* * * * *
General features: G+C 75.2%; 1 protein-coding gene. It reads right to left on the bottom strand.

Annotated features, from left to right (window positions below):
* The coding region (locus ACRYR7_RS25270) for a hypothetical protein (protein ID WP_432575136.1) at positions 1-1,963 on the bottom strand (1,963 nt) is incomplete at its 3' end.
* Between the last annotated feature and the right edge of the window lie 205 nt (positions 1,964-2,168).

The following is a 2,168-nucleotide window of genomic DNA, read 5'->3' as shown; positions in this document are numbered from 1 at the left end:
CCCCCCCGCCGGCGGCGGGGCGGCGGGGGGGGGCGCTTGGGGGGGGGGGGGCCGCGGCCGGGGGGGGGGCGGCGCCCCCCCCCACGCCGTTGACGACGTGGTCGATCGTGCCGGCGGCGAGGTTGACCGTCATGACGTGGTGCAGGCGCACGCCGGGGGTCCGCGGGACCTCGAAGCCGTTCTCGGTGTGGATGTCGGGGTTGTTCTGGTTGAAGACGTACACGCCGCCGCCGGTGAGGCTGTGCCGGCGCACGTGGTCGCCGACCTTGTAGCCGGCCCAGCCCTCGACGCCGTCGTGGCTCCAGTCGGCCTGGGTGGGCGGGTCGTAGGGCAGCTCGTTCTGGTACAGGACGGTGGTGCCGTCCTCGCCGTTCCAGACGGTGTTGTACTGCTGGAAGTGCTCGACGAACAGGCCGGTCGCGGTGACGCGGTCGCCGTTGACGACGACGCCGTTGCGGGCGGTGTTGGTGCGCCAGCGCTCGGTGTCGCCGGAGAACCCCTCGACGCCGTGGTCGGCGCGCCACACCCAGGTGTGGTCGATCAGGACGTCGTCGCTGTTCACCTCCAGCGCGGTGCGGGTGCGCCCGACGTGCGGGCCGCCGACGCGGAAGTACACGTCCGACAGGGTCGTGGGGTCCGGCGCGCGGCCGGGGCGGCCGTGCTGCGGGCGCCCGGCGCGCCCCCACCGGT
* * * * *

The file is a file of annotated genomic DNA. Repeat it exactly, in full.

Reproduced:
General features: G+C 75.2%; 1 protein-coding gene. It reads right to left on the bottom strand.

Annotated features, from left to right (window positions below):
* The coding region (locus ACRYR7_RS25270) for a hypothetical protein (protein ID WP_432575136.1) at positions 1-1,963 on the bottom strand (1,963 nt) is incomplete at its 3' end.
* Between the last annotated feature and the right edge of the window lie 205 nt (positions 1,964-2,168).

The following is a 2,168-nucleotide window of genomic DNA, read 5'->3' as shown; positions in this document are numbered from 1 at the left end:
CCCCCCCGCCGGCGGCGGGGCGGCGGGGGGGGGCGCTTGGGGGGGGGGGGGCCGCGGCCGGGGGGGGGGCGGCGCCCCCCCCCACGCCGTTGACGACGTGGTCGATCGTGCCGGCGGCGAGGTTGACCGTCATGACGTGGTGCAGGCGCACGCCGGGGGTCCGCGGGACCTCGAAGCCGTTCTCGGTGTGGATGTCGGGGTTGTTCTGGTTGAAGACGTACACGCCGCCGCCGGTGAGGCTGTGCCGGCGCACGTGGTCGCCGACCTTGTAGCCGGCCCAGCCCTCGACGCCGTCGTGGCTCCAGTCGGCCTGGGTGGGCGGGTCGTAGGGCAGCTCGTTCTGGTACAGGACGGTGGTGCCGTCCTCGCCGTTCCAGACGGTGTTGTACTGCTGGAAGTGCTCGACGAACAGGCCGGTCGCGGTGACGCGGTCGCCGTTGACGACGACGCCGTTGCGGGCGGTGTTGGTGCGCCAGCGCTCGGTGTCGCCGGAGAACCCCTCGACGCCGTGGTCGGCGCGCCACACCCAGGTGTGGTCGATCAGGACGTCGTCGCTGTTCACCTCCAGCGCGGTGCGGGTGCGCCCGACGTGCGGGCCGCCGACGCGGAAGTACACGTCCGACAGGGTCGTGGGGTCCGGCGCGCGGCCGGGGCGGCCGTGCTGCGGGCGCCCGGCGCGCCCCCACCGGT